Most wars in the modern era have been covered by reporters, commonly called war correspondents, working for news organizations. Their firsthand accounts of battles and other military events are often brief, tightly focused, and characterized by immediacy and personal reactions. If the writer is a vigilant observer with an eye for symbolic detail and is an effective storyteller, his or her work may be sufficiently reliable and useful to be considered a rough draft of history. That said, the very immediacy that informs the best dispatches is the trait that soon consigns the piece and the writer to oblivion. Which is a shame and a waste, because some truly excellent writers have served as war correspondents in the past century or so, and as the conflicts they covered have faded from the public eye and memory, their work has slipped from sight. The fame of only a few, like Ernie Pyle, Edward R. Murrow, and Walter Cronkite, has lasted to the present day.

But with the best of the many other correspondents, their writing remains vivid, rewarding, and meaningful to later generations of historians. Fortunately, much of the strongest work in English—first published in the Civil War (“by those who lived it”), World War II, and Vietnam—has been collected in volumes published by the nonprofit Library of America. It makes riveting reading.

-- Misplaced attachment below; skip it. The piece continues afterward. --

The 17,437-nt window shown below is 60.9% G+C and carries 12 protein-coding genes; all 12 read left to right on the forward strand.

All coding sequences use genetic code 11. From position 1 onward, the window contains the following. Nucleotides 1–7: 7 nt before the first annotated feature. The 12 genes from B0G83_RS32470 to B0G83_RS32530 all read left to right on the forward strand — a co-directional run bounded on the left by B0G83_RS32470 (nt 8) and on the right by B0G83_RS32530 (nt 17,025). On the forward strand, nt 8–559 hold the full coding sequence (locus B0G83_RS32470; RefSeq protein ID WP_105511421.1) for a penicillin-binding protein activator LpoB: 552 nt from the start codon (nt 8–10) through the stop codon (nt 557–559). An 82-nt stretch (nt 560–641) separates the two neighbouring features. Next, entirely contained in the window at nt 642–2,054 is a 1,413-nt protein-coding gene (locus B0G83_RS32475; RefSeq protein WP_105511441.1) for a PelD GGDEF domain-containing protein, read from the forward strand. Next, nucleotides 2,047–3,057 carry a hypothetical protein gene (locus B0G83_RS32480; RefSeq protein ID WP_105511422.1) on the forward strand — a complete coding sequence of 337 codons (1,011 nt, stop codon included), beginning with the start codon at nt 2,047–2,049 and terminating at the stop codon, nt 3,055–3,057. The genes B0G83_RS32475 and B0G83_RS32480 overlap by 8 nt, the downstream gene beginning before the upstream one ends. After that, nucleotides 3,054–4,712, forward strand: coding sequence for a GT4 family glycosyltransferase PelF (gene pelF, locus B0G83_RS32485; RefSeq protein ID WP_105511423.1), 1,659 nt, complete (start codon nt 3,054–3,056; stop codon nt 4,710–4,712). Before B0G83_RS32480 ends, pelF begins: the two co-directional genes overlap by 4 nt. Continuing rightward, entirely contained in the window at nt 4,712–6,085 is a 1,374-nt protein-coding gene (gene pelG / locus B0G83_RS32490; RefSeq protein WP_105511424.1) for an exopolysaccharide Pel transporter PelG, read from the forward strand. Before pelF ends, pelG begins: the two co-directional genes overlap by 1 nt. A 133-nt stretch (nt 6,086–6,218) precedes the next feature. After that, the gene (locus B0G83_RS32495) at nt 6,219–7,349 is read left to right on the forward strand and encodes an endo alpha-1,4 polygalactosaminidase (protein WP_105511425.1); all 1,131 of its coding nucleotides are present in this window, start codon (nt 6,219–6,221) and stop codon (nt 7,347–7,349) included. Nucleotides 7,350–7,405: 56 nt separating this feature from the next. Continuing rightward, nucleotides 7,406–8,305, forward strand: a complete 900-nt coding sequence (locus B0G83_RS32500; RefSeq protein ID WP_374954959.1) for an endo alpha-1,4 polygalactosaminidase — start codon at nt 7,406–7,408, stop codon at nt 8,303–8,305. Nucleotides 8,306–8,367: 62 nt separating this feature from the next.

Martha Gellhorn—one of the stellar writers whose work is included in the Library’s second volume on World War II—captures the fearsome cost of war in a dispatch she wrote for Collier’s magazine about the Canadian army’s September 1944 breakthrough at the fiercely defended Gothic Line in northern Italy: “There is a young Italian woman wrapped in a blanket on the doorstep of a poor little hovel that one of our shells had hit during the night; this was in a town the Germans held until a few hours ago. She wakes up and starts to laugh, charming, gay and absolutely mad.” Gellhorn is featured in this volume with such authors as A. J. Liebling, Ernest Hemingway, James Agee, E. B. White, John Hersey, and many others most of us have never heard of but whose work is worth remembering.

With this issue of MHQ, we launch Classic Dispatches, selections of some of the most worthy firsthand reporting on wars of the modern era. We begin with Jack Belden’s account of a massive retreat during the early months of the second Sino-Japanese war—a prelude to the wider Pacific War of 1941–1945.